Los Angeles Mayor Eric Garcetti ordered a stop to the LAFD recruitment process he called “fatally flawed.” The Los Angeles Times reported thousands of candidates were disqualified because paperwork on their passing a physical fitness exam didn’t arrive within the one-minute (yes, 60 seconds!) filing period. The Times reported more than 20% of 70 recruits hired were relatives of LAFD firefighters. For decades, the agency has struggled to overcome a legacy of discrimination and bias complaints.
Angie Beavin of NBC affiliate KXAN found during an in-depth investigation that the Austin Fire Department had not hired a single firefighter in three years. The department stopped hiring in 2012 because of complaints their testing system discriminated against minorities. The U.S. Department of Justice stepped in to help guide the hiring practices.
While the hiring process is transparent then the promotional process has to be an absolute. The department must have a policy that explains every step of the promotional process. David L. Kurz, Chief of Police in Durham, N.H., writes that the objective is to establish a fair policy, defensible in the event of a challenge. The written policy provides the necessary guidance in fulfilling steps of the selection process, while eliminating perceptions of bias, says Kurz.
Professional development is a blueprint for future leaders, to be effective it needs to be done individually, timely and used. Qualifications shouldn’t be vague with possible loopholes. With a clearly defined job description, the process, often negotiated, defines eligibility, competencies and education.
In interviews, Dr. Denis Onieal, newly appointed deputy U.S. fire administrator, and past superintendent of the National Fire Academy, said that we don’t know what the future will bring. Onieal says education is a part of transitioning the fire service from a job to a profession. There’s always debate about experience vs. education. Future leaders must recognize and understand the differences between training in strategy and tactics and education in human resources, finances, and the ability to communicate effectively
The National Fire Academy offers educational opportunities in all areas culminating in the Executive Fire Officer Program. EFO certification requires a bachelor’s degree to even be considered. The NFA has worked to establish the Fire and Emergency Services Higher Education network. Its goal: to prepare well-trained and academically educated fire and emergency service professionals. NFPA 1021: Standard For Fire Officer Professional Qualifications also provides guidance. No matter how your department develops people or process, it needs to be transparent to eliminate suspicion.
There may come a time that, in the best interests of the department, the choice is made to bypass the process or expected job requirements. A popular decision at the time, recognize the loss of credibility. That decision creates a “why should I” culture when looking to inspire future leaders. Without transparency, trust is often lost.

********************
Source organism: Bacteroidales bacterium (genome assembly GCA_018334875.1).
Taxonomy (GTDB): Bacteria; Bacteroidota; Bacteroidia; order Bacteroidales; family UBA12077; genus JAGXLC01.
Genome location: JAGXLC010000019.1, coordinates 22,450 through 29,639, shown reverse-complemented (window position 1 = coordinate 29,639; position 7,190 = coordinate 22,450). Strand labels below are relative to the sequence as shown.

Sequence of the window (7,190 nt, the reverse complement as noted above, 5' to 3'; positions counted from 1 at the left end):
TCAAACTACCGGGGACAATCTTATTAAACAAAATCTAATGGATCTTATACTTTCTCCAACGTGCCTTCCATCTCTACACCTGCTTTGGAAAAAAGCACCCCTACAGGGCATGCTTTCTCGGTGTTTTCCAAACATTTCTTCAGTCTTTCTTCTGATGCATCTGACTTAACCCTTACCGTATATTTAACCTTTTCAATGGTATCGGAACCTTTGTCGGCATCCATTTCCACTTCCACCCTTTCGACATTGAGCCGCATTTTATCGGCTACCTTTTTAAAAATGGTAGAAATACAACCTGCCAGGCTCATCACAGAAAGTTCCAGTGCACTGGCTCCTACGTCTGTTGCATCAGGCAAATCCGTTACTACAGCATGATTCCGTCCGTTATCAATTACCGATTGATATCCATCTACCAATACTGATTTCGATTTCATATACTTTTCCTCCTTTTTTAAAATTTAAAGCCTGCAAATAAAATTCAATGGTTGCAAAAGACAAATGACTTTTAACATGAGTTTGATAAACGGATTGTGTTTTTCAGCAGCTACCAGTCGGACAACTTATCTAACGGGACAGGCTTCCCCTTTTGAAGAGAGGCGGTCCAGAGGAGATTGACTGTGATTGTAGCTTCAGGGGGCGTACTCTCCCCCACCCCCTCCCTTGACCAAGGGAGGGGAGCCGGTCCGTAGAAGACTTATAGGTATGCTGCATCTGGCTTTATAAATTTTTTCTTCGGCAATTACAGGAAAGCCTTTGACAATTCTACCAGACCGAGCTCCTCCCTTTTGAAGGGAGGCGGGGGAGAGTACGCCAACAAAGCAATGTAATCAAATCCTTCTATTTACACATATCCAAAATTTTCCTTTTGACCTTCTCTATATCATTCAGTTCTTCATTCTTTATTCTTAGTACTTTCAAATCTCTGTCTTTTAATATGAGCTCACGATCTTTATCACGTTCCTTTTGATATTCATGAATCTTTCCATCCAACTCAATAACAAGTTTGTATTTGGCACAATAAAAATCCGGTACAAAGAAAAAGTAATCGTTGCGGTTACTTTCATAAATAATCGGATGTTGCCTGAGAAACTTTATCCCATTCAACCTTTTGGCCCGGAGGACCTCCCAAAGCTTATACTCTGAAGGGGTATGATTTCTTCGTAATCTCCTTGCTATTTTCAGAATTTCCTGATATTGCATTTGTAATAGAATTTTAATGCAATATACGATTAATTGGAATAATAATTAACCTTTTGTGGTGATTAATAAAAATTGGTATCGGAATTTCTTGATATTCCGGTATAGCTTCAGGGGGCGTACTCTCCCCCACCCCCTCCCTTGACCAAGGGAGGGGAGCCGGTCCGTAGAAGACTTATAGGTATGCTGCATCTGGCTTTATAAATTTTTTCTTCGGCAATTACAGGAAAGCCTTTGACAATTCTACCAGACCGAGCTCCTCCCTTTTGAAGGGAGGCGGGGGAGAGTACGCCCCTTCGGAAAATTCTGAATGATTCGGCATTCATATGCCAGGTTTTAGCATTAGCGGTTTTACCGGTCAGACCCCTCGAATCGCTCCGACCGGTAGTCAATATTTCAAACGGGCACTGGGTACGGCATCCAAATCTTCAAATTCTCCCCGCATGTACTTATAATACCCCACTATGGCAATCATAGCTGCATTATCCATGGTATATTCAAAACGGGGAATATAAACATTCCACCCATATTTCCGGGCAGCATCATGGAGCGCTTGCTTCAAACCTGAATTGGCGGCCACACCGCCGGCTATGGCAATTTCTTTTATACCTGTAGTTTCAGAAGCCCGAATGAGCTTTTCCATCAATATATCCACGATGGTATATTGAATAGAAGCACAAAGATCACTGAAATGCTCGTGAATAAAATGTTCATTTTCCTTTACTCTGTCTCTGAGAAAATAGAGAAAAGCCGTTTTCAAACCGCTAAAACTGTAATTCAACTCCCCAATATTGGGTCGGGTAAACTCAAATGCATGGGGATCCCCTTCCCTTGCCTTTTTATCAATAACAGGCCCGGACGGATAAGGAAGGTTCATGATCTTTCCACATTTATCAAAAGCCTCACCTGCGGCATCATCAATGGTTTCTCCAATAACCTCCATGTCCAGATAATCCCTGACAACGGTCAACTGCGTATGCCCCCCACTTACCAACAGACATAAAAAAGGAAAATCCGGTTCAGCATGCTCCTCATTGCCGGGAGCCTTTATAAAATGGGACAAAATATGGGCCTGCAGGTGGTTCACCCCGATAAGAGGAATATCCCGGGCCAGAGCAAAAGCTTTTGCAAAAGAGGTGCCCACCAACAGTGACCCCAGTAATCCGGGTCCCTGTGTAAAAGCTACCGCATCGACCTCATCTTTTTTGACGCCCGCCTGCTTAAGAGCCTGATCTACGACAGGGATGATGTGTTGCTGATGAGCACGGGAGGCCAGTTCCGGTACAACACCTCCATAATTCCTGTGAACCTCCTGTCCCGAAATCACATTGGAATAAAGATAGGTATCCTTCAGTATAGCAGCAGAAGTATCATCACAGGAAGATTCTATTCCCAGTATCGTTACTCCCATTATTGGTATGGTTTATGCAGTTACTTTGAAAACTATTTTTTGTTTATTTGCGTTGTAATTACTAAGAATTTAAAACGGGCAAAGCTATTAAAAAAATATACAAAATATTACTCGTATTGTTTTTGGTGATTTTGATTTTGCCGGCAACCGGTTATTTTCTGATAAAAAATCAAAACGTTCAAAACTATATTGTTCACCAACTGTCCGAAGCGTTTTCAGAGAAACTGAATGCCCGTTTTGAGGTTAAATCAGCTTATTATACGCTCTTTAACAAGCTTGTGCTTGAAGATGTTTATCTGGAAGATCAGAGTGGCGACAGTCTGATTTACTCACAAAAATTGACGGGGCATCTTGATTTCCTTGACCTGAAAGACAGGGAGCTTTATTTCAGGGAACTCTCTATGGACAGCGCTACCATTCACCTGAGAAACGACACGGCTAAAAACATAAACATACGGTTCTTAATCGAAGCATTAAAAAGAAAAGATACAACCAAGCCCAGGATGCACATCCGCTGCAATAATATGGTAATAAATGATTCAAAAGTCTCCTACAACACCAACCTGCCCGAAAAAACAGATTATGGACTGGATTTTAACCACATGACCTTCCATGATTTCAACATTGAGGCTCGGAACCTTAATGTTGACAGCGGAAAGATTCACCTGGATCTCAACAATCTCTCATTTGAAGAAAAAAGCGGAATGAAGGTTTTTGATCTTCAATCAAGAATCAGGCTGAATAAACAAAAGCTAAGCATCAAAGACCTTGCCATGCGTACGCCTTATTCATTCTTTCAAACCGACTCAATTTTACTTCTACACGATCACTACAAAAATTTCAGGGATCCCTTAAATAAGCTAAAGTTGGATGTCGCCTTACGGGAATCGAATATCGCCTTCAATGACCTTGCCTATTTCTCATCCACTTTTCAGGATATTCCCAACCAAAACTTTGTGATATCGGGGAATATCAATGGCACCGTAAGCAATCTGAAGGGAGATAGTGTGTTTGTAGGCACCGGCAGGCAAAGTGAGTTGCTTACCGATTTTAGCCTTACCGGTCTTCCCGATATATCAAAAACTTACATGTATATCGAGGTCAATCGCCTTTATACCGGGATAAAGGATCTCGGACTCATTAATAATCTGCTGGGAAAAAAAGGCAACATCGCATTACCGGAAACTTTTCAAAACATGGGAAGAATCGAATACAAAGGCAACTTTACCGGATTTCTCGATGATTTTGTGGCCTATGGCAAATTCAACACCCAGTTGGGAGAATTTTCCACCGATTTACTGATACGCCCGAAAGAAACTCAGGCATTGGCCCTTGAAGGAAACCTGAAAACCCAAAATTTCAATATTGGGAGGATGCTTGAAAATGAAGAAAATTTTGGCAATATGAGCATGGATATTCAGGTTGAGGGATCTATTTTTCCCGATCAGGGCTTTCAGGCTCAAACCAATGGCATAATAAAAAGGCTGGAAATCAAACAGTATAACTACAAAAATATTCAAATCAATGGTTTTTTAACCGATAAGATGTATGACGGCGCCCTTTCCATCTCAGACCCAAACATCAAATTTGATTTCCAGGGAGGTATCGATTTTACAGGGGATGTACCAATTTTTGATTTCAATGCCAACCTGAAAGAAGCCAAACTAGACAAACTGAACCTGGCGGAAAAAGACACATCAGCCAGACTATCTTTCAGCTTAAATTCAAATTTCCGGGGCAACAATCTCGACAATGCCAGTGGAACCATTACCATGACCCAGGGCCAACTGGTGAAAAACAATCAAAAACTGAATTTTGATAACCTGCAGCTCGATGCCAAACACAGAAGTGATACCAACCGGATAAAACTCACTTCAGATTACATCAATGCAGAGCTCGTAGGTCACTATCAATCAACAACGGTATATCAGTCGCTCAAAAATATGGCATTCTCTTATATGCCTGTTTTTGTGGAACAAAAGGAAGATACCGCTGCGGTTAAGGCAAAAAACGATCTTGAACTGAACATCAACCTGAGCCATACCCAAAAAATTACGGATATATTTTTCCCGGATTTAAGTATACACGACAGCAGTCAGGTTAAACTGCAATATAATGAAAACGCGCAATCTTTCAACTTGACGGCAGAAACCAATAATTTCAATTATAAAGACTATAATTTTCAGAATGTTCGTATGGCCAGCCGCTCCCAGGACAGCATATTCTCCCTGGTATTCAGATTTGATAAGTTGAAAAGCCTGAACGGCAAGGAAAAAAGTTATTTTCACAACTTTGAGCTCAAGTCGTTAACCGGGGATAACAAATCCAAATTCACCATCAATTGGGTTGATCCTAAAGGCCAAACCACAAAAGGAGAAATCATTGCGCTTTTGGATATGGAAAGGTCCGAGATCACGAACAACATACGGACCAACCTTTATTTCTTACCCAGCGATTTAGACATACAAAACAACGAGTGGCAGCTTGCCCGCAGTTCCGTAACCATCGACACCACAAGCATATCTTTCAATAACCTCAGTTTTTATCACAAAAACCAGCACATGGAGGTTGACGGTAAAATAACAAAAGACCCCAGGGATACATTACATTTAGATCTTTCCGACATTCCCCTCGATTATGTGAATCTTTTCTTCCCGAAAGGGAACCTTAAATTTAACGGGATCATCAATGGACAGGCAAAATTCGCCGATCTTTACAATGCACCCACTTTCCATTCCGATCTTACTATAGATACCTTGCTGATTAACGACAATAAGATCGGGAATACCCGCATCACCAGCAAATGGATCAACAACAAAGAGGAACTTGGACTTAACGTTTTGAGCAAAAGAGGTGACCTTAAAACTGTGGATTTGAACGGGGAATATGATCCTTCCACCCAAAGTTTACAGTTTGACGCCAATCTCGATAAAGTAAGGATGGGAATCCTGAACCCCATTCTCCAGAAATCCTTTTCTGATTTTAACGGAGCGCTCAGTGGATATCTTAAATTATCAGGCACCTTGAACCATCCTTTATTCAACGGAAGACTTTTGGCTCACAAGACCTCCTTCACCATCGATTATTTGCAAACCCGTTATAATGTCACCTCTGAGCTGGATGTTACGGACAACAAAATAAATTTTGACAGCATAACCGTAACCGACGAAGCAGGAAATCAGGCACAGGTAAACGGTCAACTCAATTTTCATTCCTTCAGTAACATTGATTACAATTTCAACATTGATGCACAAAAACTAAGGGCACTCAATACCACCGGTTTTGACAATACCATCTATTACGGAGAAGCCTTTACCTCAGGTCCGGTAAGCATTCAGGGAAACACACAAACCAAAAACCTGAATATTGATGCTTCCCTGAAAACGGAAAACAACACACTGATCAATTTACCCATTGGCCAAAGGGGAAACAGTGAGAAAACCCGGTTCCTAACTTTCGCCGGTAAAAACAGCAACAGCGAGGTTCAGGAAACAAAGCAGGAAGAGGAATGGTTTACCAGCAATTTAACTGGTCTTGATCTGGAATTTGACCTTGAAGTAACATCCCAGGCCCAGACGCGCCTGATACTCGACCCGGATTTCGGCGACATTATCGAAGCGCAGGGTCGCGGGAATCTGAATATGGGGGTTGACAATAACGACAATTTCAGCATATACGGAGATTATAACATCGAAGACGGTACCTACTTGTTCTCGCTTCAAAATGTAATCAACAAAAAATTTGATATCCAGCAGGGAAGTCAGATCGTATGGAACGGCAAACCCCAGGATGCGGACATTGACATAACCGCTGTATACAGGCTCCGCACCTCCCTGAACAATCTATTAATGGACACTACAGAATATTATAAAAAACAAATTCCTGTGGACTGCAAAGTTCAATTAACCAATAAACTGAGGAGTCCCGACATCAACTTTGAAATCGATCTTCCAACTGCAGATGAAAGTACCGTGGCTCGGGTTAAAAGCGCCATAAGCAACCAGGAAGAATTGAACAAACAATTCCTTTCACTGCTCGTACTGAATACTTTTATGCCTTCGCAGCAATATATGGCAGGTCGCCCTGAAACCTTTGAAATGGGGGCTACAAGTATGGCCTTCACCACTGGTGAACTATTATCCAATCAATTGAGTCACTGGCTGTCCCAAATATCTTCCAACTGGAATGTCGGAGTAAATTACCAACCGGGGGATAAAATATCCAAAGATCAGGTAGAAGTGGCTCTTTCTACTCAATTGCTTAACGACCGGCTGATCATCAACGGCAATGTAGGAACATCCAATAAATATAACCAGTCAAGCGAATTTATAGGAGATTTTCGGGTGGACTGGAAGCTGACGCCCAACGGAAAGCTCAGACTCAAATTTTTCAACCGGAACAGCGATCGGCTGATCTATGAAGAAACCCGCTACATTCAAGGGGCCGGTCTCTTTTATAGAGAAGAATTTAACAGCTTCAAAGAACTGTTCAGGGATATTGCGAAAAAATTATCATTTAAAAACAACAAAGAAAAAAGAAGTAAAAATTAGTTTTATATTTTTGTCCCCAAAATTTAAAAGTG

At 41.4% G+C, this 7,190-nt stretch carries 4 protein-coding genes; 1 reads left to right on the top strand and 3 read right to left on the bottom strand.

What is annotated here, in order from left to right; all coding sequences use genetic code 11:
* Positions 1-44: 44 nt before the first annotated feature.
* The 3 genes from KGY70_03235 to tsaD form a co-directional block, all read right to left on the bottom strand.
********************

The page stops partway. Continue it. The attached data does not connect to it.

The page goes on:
Lemonis carefully examines what's being sold and key marketing characteristics. Departments hiring or promoting are doing the very same. Individuals, responsible for their own future, must know the key marketing characteristics the department is looking for.
Ian Linton, of Demand Media, believes that product leadership doesn’t depend on a single individual; it takes commitment from the whole company. Your senior management team must set a vision of product leadership, explain the role of departments in achieving leadership and commit resources to training. The fire service refers to this as succession planning.
Lee Iacocca has developed a leadership scorecard, easily adapted by the fire service. He encourages its use and his 9 C’s of leadership. Here’s USA Today’s edited version:
- Curiosity – Listen to people outside the "Yes, sir" crowd. Read voraciously.
- Creative – Go out on a limb. Leadership is all about managing change.
- Communicate – A simple one. You should be talking to everybody, even your enemies.
- Character – Having the guts to do the right thing. If you don't make it on character, the rest won't amount to much.
- Courage – Courage in the 21st century doesn't mean posturing and bravado. Courage is a commitment to sit down at the negotiation table and talk. If you're a politician, courage means taking a position even when you know it will cost you votes.
- Conviction – Fire in your belly. You've got to really want to get something done.
- Charisma – The ability to inspire. People follow a leader because they trust him or her.
- Competent – Surround yourself with people who know what they're doing. Be a problem solver.
- Common sense – Your ability to reason.
Iacocca adds that the biggest C is crisis. Leadership is forged in times of crisis. It's easy to send others off to war when you've never seen a battlefield yourself.
Finally, Walter Bennis, widely regarded for his work in leadership studies, states, “Growing other leaders from the ranks isn’t just the duty of the leader, it’s an obligation.”